What is a Golden Section and a Double Aperture? I invite you to discover the A. Lange & Söhne Design Principles

Timepieces by A. Lange & Söhne are characterized not only by timeless elegance but also by their striking recognisability. Debut model sketches provide insights into the work of the Lange designers.

Gerrit Rietveld, an eminent 20th-century designer and architect, argued that construction and beauty need not be contradictory. For the same reason, A. Lange & Söhne’s product designers work closely with the caliber engineers right from the beginning when they develop new models. In an elaborate inception process, they must reconcile the grand idea with scores of seemingly insignificant details. The objective is to harmonize technology and aesthetics, tradition and modernity.

From the first rough sketches to final acceptance, the design of a dial alone can take up to two years. For Lange designers, repeatedly questioning the validity of their own drafts is part of the job. On the long, arduous path to the final version, they assess countless variations that often differ from one another only in diminutive details. They are appraised, compared, passionately discussed, and reworked yet again. But grappling with fractions of a millimeter is the only way to come up with the best solution among many good ones. The result: watches with designs that remain influential for decades and which can be readily recognized as “an A. Lange & Söhne” even without the famous arced brand signature.

In the GRAND LANGE 1, the off-center configuration of the displays follows the principle of the golden section.



Prominent design elements such as the asymmetric dial layout and the outsize date with a double aperture transformed the Lange 1 – first introduced in 1994 – into a style-defining icon. It is no doubt the most famous model of the venerable Saxon brand. With its double-aperture date inspired by the stage clock in the Semper Opera House and the off-center dial architecture, the Lange 1 wrote design history. The non-overlapping arrangement of the displays reflects the harmonious proportions of the golden ratio. Since antiquity, it has been considered a paragon of aesthetic equilibrium.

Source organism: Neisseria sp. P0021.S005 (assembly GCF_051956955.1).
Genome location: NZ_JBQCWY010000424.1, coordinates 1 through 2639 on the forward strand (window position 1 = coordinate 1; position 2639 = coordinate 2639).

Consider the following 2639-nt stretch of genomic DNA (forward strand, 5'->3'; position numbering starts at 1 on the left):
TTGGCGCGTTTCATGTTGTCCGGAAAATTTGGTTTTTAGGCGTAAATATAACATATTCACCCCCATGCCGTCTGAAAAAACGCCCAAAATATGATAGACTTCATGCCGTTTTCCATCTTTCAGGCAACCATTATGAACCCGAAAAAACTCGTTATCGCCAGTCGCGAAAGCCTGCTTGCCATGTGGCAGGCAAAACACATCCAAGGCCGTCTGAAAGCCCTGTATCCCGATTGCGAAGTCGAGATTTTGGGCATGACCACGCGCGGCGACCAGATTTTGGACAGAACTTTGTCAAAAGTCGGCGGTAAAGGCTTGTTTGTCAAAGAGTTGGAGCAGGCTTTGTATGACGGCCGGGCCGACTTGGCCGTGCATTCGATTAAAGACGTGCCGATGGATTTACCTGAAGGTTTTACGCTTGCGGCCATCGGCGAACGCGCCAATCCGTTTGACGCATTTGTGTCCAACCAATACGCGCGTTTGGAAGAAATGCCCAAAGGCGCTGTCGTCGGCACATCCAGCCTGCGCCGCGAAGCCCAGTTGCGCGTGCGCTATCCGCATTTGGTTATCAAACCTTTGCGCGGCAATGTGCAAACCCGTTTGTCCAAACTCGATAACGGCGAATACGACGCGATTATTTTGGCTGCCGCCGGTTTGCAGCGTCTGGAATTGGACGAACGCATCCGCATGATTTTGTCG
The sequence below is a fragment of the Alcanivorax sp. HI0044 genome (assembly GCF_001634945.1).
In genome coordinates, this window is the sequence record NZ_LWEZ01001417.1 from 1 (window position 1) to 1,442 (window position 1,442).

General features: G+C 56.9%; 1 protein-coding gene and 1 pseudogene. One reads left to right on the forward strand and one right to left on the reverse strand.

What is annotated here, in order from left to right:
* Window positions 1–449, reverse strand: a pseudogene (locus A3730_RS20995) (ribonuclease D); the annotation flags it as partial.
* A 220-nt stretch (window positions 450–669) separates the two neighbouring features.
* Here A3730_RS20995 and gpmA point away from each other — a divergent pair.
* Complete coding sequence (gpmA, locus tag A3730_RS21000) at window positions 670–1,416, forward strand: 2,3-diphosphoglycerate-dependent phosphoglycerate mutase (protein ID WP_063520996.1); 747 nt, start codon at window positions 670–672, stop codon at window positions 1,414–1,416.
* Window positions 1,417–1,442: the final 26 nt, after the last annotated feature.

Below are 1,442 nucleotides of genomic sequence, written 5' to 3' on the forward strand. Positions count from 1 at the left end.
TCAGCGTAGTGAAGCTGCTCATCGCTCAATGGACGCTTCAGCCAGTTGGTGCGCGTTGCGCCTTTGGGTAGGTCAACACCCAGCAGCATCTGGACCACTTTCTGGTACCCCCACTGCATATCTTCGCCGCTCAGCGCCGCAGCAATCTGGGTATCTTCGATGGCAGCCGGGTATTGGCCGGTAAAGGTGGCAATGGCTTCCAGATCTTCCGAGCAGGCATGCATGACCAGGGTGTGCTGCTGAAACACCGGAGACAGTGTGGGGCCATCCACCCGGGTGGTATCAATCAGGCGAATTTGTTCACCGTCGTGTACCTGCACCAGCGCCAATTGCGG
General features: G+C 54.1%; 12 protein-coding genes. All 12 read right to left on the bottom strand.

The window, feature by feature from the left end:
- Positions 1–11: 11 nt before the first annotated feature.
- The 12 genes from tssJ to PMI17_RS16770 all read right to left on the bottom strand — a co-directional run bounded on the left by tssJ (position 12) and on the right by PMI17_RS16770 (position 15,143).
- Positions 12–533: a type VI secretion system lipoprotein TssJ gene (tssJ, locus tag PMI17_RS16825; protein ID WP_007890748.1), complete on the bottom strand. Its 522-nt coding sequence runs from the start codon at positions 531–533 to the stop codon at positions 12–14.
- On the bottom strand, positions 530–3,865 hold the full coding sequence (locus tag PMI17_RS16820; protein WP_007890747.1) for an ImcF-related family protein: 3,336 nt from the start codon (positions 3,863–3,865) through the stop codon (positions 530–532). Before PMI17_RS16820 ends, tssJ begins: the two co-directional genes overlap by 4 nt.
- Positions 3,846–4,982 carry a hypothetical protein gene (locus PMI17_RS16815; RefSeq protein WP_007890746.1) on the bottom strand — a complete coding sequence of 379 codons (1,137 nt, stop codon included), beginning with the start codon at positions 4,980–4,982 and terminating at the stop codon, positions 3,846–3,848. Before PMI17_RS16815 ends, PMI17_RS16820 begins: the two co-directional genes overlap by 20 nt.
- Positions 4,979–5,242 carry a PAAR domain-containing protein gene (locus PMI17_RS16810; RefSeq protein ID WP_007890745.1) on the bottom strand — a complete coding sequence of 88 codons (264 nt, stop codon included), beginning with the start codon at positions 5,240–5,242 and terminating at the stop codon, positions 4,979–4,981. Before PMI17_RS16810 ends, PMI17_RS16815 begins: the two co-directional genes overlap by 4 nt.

Apart from the obvious ones, the distinctiveness of timepieces crafted by the Saxon manufactory is often based on very subtle features. Such details include the gracefully sculpted lugs, the elegant lancet-shaped hands, the engraved look of the typography, or the interplay between the case material and the dial color, which is balanced explicitly in the interest of aesthetic appeal.

Featuring debuts for the year 2013, a few sketches from the A. Lange & Söhne designers illustrate how the manufactory repeatedly succeeds in melding the quest for emblematic timelessness and brand recognition.


GRAND LANGE 1: Black on white

The latest model of the Grand Lange 1 owes its expressive face to the contrast between the black solid-silver dial and the graceful white-gold case. Thanks to luminous hands and appliques in rhodiumed gold, the time and power-reserve readings are highly legible even in the dark. The focus on its black-white polarity is heightened by a black crocodile strap and a Lange prong buckle in solid white gold.



GRAND LANGE 1 “Lumen”: Luminescent secret

For nearly 20 years, the secret of the revolutionary Lange outsize date remained concealed beneath a solid-silver dial. For the first time ever, the Grand Lange 1 “Lumen” exposes the complex mechanism. The discs of the first luminous outsize date are now visible through semi-transparent sapphire-crystal dial segments. To optimize the luminosity of the date display after the switching cycle around midnight, a transparent units ring with black numerals rotates over a glowing background rectangle. As befits the exclusivity of the technical and design prowess that it embodies, the Grand Lange 1 “Lumen” comes in an edition limited to 200 platinum-cased watches.